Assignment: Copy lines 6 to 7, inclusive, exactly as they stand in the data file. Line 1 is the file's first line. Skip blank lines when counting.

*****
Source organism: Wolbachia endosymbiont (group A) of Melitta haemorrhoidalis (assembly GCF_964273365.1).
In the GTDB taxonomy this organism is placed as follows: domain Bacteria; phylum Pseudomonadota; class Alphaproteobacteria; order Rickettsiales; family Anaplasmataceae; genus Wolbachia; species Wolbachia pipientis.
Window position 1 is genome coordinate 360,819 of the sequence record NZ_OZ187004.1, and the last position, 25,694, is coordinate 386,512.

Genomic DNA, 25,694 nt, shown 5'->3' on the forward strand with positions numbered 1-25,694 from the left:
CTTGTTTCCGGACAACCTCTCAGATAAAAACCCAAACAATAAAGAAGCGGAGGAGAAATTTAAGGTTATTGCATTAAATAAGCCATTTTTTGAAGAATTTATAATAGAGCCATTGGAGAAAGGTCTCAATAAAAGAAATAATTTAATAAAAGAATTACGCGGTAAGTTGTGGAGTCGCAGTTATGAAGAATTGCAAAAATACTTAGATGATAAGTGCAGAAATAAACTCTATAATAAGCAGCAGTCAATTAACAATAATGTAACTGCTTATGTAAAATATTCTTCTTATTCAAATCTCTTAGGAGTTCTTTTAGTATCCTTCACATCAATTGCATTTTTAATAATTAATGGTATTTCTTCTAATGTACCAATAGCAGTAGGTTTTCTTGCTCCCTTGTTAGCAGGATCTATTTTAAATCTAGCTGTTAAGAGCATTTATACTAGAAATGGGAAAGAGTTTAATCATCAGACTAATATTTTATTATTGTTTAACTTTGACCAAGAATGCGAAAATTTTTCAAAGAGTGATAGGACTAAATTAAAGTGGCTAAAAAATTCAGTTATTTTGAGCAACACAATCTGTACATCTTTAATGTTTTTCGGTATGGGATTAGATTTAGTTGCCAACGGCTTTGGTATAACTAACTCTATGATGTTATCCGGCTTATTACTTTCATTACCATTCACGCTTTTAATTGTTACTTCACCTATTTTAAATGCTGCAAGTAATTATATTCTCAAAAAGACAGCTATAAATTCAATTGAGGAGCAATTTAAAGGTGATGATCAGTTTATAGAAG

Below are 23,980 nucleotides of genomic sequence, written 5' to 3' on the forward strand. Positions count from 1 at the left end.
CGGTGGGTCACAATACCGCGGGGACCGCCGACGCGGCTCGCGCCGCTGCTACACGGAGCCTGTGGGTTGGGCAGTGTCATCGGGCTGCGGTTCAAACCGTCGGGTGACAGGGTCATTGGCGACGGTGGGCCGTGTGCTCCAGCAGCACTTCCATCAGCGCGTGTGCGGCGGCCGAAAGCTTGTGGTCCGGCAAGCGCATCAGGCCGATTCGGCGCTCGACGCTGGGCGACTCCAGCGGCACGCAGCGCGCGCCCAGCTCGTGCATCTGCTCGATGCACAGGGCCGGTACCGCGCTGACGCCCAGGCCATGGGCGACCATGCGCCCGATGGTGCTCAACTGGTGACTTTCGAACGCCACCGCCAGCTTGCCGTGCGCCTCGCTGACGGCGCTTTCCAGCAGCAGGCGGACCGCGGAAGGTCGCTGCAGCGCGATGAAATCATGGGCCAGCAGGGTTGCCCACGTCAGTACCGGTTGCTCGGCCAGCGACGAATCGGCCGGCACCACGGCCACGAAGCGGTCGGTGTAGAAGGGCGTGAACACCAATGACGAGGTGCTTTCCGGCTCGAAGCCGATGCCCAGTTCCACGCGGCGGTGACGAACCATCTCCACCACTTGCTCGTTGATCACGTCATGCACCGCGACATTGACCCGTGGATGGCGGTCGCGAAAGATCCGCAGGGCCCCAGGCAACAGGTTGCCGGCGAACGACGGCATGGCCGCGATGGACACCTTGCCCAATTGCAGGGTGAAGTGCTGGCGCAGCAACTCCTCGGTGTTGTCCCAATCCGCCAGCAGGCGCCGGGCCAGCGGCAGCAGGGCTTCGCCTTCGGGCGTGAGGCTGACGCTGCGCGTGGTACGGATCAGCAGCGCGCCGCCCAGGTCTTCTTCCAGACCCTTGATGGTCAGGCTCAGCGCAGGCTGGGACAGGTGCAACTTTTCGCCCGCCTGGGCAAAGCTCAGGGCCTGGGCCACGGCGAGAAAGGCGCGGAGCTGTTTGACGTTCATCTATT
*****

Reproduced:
Below are 23,980 nucleotides of genomic sequence, written 5' to 3' on the forward strand. Positions count from 1 at the left end.
CGGTGGGTCACAATACCGCGGGGACCGCCGACGCGGCTCGCGCCGCTGCTACACGGAGCCTGTGGGTTGGGCAGTGTCATCGGGCTGCGGTTCAAACCGTCGGGTGACAGGGTCATTGGCGACGGTGGGCCGTGTGCTCCAGCAGCACTTCCATCAGCGCGTGTGCGGCGGCCGAAAGCTTGTGGTCCGGCAAGCGCATCAGGCCGATTCGGCGCTCGACGCTGGGCGACTCCAGCGGCACGCAGCGCGCGCCCAGCTCGTGCATCTGCTCGATGCACAGGGCCGGTACCGCGCTGACGCCCAGGCCATGGGCGACCATGCGCCCGATGGTGCTCAACTGGTGACTTTCGAACGCCACCGCCAGCTTGCCGTGCGCCTCGCTGACGGCGCTTTCCAGCAGCAGGCGGACCGCGGAAGGTCGCTGCAGCGCGATGAAATCATGGGCCAGCAGGGTTGCCCACGTCAGTACCGGTTGCTCGGCCAGCGACGAATCGGCCGGCACCACGGCCACGAAGCGGTCGGTGTAGAAGGGCGTGAACACCAATGACGAGGTGCTTTCCGGCTCGAAGCCGATGCCCAGTTCCACGCGGCGGTGACGAACCATCTCCACCACTTGCTCGTTGATCACGTCATGCACCGCGACATTGACCCGTGGATGGCGGTCGCGAAAGATCCGCAGGGCCCCAGGCAACAGGTTGCCGGCGAACGACGGCATGGCCGCGATGGACACCTTGCCCAATTGCAGGGTGAAGTGCTGGCGCAGCAACTCCTCGGTGTTGTCCCAATCCGCCAGCAGGCGCCGGGCCAGCGGCAGCAGGGCTTCGCCTTCGGGCGTGAGGCTGACGCTGCGCGTGGTACGGATCAGCAGCGCGCCGCCCAGGTCTTCTTCCAGACCCTTGATGGTCAGGCTCAGCGCAGGCTGGGACAGGTGCAACTTTTCGCCCGCCTGGGCAAAGCTCAGGGCCTGGGCCACGGCGAGAAAGGCGCGGAGCTGTTTGACGTTCATCTATT